Using sport to bond with the voters

YOU’RE aware that they’re picking presidential candidates in America at the moment.

Of course you are. What you may not know is the role sport plays in presidential politics in the US, and that sometimes candidates’ sporting interests have been more informative than they’d like.

Arch-schemer Lyndon Johnson masterminded his route to the White House by befriending a powerful Senator, Richard Russell.

How? Russell was a lonely figure who liked baseball, so Johnson developed an interest in the sport, the two soon started going together to Washington Senators games and Lyndon started ascending the greasy pole.

Johnson’s successor Richard Nixon said that the day he turned in his high school football uniform was one of the saddest days in his life. He also said if he could live his life over again, he would devote it to writing about sports. Which tells you a) about Richard Nixon, and b) about sportswriting.

The man who took over from Nixon, Gerald Ford, was a star football player with the University of Michigan; his image as an amiable makeweight was reinforced when he was filmed teeing off — into the gallery, hitting spectators.

Ronald Reagan’s folksy speaking style first came to light as a radio sportscaster covering games from a booth in Des Moines, Iowa.

The broadcasts were all the more remarkable as his lively, play-by-play descriptions were based on telegraph reports of the games being delivered to the booth; good preparation for those “Evil Empire” speeches...

And Bill Clinton’s love of golf is often cited as evidence of a loose attitude to the truth; the argument was that anyone with such a relaxed attitude to accurate scoring on the greens couldn’t be trusted...

THIS year’s contenders?

Barack Obama played for his high school team, who were state champions. He likes golf but that clearly isn’t as much of a game of the people as the old hoops, so you don’t hear about it. For Hillary Clinton, becoming Senator for New York forced her to declare her support for the local baseball team, the Yankees. Having already declared her undying love for the Chicago Cubs, this inconsistency was cited as proof of her reluctance to do or say anything unpopular.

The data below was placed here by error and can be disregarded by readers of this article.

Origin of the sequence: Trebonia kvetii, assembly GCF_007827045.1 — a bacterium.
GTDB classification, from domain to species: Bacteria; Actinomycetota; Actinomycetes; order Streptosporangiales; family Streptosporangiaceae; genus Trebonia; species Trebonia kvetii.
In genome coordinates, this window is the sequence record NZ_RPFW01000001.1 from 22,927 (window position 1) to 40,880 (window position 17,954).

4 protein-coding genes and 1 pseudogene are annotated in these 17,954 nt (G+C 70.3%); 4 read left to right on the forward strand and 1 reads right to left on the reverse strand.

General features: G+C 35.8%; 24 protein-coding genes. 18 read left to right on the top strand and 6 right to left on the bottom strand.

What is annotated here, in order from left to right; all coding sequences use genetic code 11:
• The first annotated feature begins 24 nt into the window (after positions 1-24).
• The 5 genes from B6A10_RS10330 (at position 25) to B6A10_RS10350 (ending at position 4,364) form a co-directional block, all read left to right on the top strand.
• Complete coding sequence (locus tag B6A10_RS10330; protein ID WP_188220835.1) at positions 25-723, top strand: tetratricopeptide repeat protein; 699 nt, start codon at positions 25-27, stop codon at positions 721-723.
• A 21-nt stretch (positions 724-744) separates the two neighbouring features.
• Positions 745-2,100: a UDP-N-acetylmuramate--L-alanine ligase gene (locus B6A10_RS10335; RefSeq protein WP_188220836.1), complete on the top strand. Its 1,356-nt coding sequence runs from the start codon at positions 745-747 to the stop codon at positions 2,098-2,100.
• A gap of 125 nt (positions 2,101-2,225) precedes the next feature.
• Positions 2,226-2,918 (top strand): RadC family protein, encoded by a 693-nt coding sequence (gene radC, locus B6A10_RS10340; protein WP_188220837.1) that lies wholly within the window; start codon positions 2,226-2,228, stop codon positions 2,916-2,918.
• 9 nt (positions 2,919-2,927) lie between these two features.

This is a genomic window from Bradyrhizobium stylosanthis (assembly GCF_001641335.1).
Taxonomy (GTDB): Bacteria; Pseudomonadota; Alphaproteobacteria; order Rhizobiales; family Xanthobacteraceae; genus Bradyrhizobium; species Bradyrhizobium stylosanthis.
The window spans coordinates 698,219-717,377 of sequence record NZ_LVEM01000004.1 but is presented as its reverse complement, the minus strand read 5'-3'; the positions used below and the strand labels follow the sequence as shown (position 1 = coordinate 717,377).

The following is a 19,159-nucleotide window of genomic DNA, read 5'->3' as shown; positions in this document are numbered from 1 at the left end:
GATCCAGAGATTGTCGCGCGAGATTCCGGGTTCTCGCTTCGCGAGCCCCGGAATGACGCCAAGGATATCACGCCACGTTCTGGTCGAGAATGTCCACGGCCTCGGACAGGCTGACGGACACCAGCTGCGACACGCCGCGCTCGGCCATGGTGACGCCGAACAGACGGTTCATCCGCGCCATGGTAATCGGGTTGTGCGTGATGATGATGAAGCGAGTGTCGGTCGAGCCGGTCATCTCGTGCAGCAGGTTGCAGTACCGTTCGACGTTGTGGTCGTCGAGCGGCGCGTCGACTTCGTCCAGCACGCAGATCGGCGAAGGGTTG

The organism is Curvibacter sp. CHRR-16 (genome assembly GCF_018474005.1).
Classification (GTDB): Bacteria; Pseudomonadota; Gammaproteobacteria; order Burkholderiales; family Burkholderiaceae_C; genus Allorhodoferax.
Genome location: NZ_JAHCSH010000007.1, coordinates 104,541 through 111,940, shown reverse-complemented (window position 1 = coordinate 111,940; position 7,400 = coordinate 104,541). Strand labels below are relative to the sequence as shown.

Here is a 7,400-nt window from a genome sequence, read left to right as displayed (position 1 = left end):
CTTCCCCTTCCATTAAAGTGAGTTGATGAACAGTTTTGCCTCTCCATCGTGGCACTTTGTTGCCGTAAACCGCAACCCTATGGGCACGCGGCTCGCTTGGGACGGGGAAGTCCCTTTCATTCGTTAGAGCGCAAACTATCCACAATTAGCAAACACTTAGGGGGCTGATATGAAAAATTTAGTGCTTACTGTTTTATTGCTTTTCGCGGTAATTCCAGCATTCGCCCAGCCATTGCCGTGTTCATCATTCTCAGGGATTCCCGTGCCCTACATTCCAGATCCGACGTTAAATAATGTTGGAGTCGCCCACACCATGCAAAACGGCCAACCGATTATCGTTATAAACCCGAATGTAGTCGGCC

That was Republican hopeful Rudy Giuliani’s attitude when mocking her indecision.

Then Giuliani made a huge mistake last October in Boston; the New Yorker said he’d support the local team in the World Series.

His words “I’m rooting for the Red Sox,” didn’t go down well in the Big Apple, where Giuliani has seats next to the home dugout in Yankee Stadium and the Sox are, well, hated. Some felt he was behaving just like Hillary Clinton.

By contrast, his party colleague Mitt Romney depicted himself as in for the long haul, describing his family and himself as “true suffering Red Sox fans” who’d waited 87 long years for Boston to win the World Series.

Unfortunately for Romney, every true Red Sox fan knows the correct figure is 86 years without a World Series, not 87; that’s a mistake no true suffering fan would make.

Sport made Romney, incidentally. He took over the scandal-ridden 2002 Winter Olympics in Salt Lake City and turned it into a success. The day after the Olympics, 200 supporters came to his home and encouraged him to enter public service. Eight months later he was Governor of Massachusetts.

Other Republican candidates include Mike Huckabee, whose website attests to his successful completion of four marathons — an obvious metaphor for the long slog of an election campaign.

Are we making too much of what sport reveals about politicians? Well, think on this: down-home Texan George W Bush played that most un-American game, rugby, at Yale.

However, he soon learned his lesson: Bush Junior bought shares in the Texas Rangers baseball franchise in April 1989 and served as managing general partner for five years.

He regularly sat in the stands with the regular fans; from there he moved to Governor of Texas, then President.

A far cry from his very first sporting accomplishment: head cheerleader at his high school, Andover.


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